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The National Audit office (NAO) has published its review of the quality of sustainability reporting by central government departments in the UK in 2013- 2014. Colleen Theron, a sustainability lawyer at CLT Envirolaw, examines the details.
By way of background, HM Treasury first introduced requirements for central government organisations to report on sustainability issues in their annual reporting in 2011. The government’s vision for sustainable development and what this means in practice was set out in Defra’s 2011 report on ‘Mainstreaming sustainable development'.
While compliance with many requirements was achieved in 2012, the Environmental Audit Committee recommended in 2013 that Defra and HM Treasury take ownership of sustainability reporting and that reporting on sustainable procurement be improved.
Sustainability reporting is about ensuring that an organisation’s annual report reflects its environmental, social and economic performance.
The focus of the review was to look not only at the good practice and understanding how sustainability is being integrated into the departments but what was missing.
Most departments make a commitment to embedding sustainability in policy making and decision making. All departments have reported on performance against the Greening Government Commitments for reducing greenhouse gas emissions, waste and water from government buildings and business travel. This is probably unsurprising given the legislative constraints on organisations to reduce their impacts in relation to these issues and the costs in failing to address reducing impacts.
The information that was made available was seen as valuable for stakeholders interested in the direct environmental impacts of the government.
There was also some improvement in how departments report, and in a few cases the publication of a separate document (such as the Home Office’s stand alone report).
However, the NAO’s review identifies areas where reporting can be improved. When looked at objectively, this raises some key questions on just how effective the reporting has been, and indeed, how central government might achieve improvement in the areas identified.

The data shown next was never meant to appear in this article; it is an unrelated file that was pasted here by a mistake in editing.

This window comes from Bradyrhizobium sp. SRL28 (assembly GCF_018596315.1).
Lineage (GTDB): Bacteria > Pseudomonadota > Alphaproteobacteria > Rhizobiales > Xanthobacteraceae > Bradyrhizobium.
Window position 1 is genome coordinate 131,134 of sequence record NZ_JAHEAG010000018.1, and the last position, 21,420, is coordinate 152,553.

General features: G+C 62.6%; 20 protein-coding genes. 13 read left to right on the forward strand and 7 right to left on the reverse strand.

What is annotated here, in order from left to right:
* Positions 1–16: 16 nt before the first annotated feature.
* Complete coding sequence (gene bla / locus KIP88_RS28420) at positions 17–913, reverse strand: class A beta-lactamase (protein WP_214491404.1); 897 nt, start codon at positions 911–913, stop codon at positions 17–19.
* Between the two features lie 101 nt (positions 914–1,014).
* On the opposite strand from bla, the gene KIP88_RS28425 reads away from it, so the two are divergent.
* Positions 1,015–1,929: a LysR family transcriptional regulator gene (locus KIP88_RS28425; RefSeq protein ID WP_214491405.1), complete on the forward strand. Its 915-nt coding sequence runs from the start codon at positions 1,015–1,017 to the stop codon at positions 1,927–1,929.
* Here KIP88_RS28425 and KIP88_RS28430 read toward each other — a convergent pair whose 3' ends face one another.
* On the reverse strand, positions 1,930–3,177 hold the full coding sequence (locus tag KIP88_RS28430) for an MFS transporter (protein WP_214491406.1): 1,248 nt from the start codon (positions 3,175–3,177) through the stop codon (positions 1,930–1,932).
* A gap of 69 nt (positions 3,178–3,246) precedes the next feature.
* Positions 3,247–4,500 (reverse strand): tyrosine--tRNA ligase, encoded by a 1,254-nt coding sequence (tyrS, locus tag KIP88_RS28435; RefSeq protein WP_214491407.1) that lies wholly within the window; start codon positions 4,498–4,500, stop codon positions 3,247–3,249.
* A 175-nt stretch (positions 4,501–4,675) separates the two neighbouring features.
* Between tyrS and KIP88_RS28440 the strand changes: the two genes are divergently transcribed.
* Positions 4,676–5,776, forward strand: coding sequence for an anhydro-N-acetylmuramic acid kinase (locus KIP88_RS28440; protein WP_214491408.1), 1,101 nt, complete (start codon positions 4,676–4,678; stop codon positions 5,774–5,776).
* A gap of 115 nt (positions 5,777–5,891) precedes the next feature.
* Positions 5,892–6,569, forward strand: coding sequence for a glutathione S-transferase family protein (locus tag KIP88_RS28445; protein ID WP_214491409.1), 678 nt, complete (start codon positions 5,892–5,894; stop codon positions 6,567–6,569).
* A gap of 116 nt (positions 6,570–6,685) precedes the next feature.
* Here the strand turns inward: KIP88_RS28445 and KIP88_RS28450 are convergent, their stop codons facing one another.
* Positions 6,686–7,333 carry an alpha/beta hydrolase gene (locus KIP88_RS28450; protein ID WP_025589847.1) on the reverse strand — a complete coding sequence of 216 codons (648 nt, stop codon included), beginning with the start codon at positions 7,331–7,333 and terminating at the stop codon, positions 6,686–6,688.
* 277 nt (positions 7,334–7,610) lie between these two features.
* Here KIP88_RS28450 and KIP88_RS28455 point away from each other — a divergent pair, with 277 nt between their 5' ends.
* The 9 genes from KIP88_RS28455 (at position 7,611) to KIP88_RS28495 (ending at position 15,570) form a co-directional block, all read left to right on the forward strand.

Effective and transparent sustainable reports require a coherent narrative on sustainability performance. The review established the need for departments to articulate how they have identified those sustainability issues most relevant to them (known as ‘material’ issues) and how those material issues in turn inform their objectives (strategy).
There appears to be a focus on direct environmental impacts and very little information on normalized data (i.e reporting data on a per m2 or per person basis) for greenhouse gas emissions and waste. What of the social impacts?
The variation on how departments influence sustainability issues through their policy and on sustainable procurement is great. Sustainable procurement in government is legislated by the EU but despite the growing importance of this issue, the review found that only the Home Office reported quantitative data on their suppliers environmental impacts such as carbon emissions. As the review highlights- without metrics it’s hard to judge.
Senior buy-in and responsibility for sustainability is the key to any successful sustainability programme, both in the private sector and in government. Governance and assurance is a critical factor to be considered in sustainability reporting. Those responsible at the senior level should be named in the sustainability report. Surprisingly only 3 out of the 16 departments linked responsibility to an individual board member, indicating a lack of accountability at executive level for sustainability programmes.
Assurance also builds trust for stakeholders to understand if the information that has been set out in a report is trustworthy and credible. Only 3 departments explicitly state that the internal audit had reviewed the data and less than half of the departments explain external assurance arrangements to assess the quality and completeness of the information.
What is interesting is that the review does not raise or discuss the fact that the reports do not address the impact of the social aspects of their activities. Given that the social dimension is a central pillar of sustainable development this raises a number of questions on why there is no attempt to address this issue.
Critically, the report recognises that the departments will need to identify the support they will need to ensure that sustainability is embedded in performance metrics with sufficient transparency.
Like any marriage, an honest review of the state of play is necessary to make some adjustments or improvements as time goes on. This review has highlighted both positive and negative aspects of sustainability reporting, but the challenge will be the progress that is made over the next year.
For more information on sustainable procurement, see Strategic Sustainable Procurement: Law and Best Practice for the Public and Private Sectors.
LexisPSL Environment subscribers can also find more information on sustainability reporting here: Practice Note: Sustainability reporting for public bodies, produced in partnership with CLT envirolaw.
Colleen Theron is a sustainability lawyer at CLT Envirolaw. She is also a Consulting Editorial Board member for LexisPSL Environment.
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